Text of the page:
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Features
Two kids ...PLUS one can of paint...PLUS no one around...EQUALS


No Systems for Your Employees. EQUALS CHAOS!!


Adults don't need supervision, they need QUALITY SYSTEMS!

So, where do you begin?
With more than ten years of concentrated organization of our company—I can tell you order-from-chaos doesn’t just happen! Just like these kids pictured above, order left unattended will at the most inopportune time turn to chaos. ORDER does takes hard work and creativity!

What's the reason most businesses are so disorganized?
As the business grows the owner never stopped to take the time to DOWNLOAD how their business operates. All this information needs to be written down from the time in the morning they TURN-THE-KEY and open their door for business, until the evening when they TURN-THE-KEY and lock the door.

Between those two TURN-KEY events, there’s so much STUFF going on. In most companies, all of this STUFF (the processes that run the business) aren't written down but it's in the owner’s head. For that reason the owner is constantly being interrupted by the staff trying to get at that information. ost of the time it's the same information over and over and if for any reason, the owner steps out, all "heck" breaks out! Does that sound familiar? That STUFF—the process that run the business—is what I call THE SYSTEM.


What is a System?
Merriam-Webster’s Dictionary Defines Systems as a group or arrangement of parts, facts, phenomena, etc., the act, process, or profession of studying an activity (as a procedure, a business, or a physiological function) typically by mathematical means in order to define its goals or purposes and to discover operations and procedures for accomplishing them most efficiently.

My definition of a System. . .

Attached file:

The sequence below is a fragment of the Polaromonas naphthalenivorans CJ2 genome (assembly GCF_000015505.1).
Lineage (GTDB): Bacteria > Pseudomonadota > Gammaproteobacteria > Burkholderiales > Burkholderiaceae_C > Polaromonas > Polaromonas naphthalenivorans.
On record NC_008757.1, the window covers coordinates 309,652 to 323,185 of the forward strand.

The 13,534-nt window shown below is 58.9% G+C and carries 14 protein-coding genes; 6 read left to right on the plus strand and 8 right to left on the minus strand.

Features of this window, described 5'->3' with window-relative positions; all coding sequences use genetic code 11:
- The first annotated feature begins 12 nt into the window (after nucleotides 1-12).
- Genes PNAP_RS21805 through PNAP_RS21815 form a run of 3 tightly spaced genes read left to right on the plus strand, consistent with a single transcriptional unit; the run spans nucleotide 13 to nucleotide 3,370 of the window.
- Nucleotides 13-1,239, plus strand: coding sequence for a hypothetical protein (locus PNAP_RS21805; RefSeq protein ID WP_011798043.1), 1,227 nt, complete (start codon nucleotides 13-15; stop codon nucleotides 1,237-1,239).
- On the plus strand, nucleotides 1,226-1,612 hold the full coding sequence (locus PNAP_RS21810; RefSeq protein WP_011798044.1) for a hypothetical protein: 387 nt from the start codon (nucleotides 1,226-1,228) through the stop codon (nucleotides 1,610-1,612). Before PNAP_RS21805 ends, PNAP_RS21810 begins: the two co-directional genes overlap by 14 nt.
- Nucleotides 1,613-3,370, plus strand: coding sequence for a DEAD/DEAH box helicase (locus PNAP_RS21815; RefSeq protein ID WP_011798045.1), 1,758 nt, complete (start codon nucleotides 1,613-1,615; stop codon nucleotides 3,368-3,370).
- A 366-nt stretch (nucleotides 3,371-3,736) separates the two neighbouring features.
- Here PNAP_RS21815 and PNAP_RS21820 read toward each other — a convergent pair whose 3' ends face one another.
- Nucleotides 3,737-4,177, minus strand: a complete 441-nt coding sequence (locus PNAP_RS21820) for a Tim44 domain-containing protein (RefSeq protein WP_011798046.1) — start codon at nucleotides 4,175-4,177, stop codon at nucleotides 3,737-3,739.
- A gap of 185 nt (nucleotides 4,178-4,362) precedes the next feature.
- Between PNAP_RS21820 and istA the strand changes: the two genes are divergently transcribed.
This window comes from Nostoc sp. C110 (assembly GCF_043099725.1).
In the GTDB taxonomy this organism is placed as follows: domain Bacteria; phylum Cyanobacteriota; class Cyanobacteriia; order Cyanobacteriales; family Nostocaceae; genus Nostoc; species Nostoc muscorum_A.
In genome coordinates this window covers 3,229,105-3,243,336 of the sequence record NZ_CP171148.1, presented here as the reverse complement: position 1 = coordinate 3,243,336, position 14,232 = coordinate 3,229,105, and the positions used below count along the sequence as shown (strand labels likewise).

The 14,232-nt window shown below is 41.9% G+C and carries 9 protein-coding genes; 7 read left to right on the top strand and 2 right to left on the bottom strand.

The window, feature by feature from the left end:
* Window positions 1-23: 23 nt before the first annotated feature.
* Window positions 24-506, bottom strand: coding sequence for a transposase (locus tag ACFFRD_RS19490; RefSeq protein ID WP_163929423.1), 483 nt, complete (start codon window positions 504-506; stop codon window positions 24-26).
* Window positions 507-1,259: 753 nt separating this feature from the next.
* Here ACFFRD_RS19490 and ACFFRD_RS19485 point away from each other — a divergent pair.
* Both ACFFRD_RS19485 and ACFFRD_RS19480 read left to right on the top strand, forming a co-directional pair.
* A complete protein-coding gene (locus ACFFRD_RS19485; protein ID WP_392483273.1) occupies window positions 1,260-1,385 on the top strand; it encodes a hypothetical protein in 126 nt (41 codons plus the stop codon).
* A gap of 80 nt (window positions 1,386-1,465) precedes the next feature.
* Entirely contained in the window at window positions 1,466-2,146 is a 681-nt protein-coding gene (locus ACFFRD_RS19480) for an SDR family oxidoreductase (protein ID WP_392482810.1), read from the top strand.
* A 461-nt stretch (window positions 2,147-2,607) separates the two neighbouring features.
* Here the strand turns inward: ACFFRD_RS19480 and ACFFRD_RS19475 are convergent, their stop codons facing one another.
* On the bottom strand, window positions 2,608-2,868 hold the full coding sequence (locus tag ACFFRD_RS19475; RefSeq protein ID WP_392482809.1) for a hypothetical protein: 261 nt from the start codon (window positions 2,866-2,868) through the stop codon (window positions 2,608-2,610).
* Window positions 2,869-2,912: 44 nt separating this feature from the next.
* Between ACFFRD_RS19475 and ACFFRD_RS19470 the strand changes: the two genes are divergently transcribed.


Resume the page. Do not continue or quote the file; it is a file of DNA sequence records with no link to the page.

A System begins with written POLICIES, PROCEDURES and CHECKLISTS that work together to give clear understanding to all. This becomes your OPERATIONS MANUAL—the processes that run all parts of your company. Every member of your company should have quick access to the Operations Manual empowering them to do their job without constant supervision.

How to Start Building Your System—Your Operations Manual—Today!

The Building Blocks of an Operations Manual/THE SYSTEM
Things to think of as you download your business processes out of your head into a Written Operations Manual:

Context and Understanding
The language of the document/system must clearly explain the procedures and activity to be performed, so any employee can easily comprehend and fully understand.

Participation
All employees the system/document will affect should be allowed to share their ideas before a system is implemented. As the system is implemented, these same employees should also be involved in the testing, revising and updating the system. When a Gap appears this participation will correct the process that caused the Gap before the Gap gets bigger and bigger.

Standardization
Consistency in the documentation should be used every time, to avoid confusion in references and terms. It is helpful to standardize your fonts, headers and page layout. As an example of word consistency: refer to an item in one document as a cell phone, and NOT in another document as a mobile phone.